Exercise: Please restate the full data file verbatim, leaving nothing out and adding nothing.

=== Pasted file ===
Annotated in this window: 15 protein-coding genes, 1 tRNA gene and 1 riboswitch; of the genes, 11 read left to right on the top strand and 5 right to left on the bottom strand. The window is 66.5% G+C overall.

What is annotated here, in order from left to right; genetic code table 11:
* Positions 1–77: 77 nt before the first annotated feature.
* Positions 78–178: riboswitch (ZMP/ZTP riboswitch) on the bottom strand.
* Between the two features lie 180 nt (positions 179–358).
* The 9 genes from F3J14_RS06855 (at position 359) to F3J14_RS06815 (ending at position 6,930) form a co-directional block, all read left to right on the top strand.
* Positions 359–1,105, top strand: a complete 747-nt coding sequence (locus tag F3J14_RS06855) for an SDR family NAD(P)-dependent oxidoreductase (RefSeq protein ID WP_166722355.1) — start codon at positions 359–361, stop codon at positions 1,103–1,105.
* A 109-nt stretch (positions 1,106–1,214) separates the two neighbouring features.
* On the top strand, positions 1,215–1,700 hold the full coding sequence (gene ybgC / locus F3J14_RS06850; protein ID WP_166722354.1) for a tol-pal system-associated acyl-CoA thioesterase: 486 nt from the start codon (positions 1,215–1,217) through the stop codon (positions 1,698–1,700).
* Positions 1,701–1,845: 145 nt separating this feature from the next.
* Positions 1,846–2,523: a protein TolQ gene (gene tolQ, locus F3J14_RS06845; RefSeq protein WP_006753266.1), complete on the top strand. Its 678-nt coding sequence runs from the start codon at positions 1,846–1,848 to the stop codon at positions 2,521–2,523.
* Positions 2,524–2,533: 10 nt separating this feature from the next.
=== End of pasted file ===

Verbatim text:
Annotated in this window: 15 protein-coding genes, 1 tRNA gene and 1 riboswitch; of the genes, 11 read left to right on the top strand and 5 right to left on the bottom strand. The window is 66.5% G+C overall.

What is annotated here, in order from left to right; genetic code table 11:
* Positions 1–77: 77 nt before the first annotated feature.
* Positions 78–178: riboswitch (ZMP/ZTP riboswitch) on the bottom strand.
* Between the two features lie 180 nt (positions 179–358).
* The 9 genes from F3J14_RS06855 (at position 359) to F3J14_RS06815 (ending at position 6,930) form a co-directional block, all read left to right on the top strand.
* Positions 359–1,105, top strand: a complete 747-nt coding sequence (locus tag F3J14_RS06855) for an SDR family NAD(P)-dependent oxidoreductase (RefSeq protein ID WP_166722355.1) — start codon at positions 359–361, stop codon at positions 1,103–1,105.
* A 109-nt stretch (positions 1,106–1,214) separates the two neighbouring features.
* On the top strand, positions 1,215–1,700 hold the full coding sequence (gene ybgC / locus F3J14_RS06850; protein ID WP_166722354.1) for a tol-pal system-associated acyl-CoA thioesterase: 486 nt from the start codon (positions 1,215–1,217) through the stop codon (positions 1,698–1,700).
* Positions 1,701–1,845: 145 nt separating this feature from the next.
* Positions 1,846–2,523: a protein TolQ gene (gene tolQ, locus F3J14_RS06845; RefSeq protein WP_006753266.1), complete on the top strand. Its 678-nt coding sequence runs from the start codon at positions 1,846–1,848 to the stop codon at positions 2,521–2,523.
* Positions 2,524–2,533: 10 nt separating this feature from the next.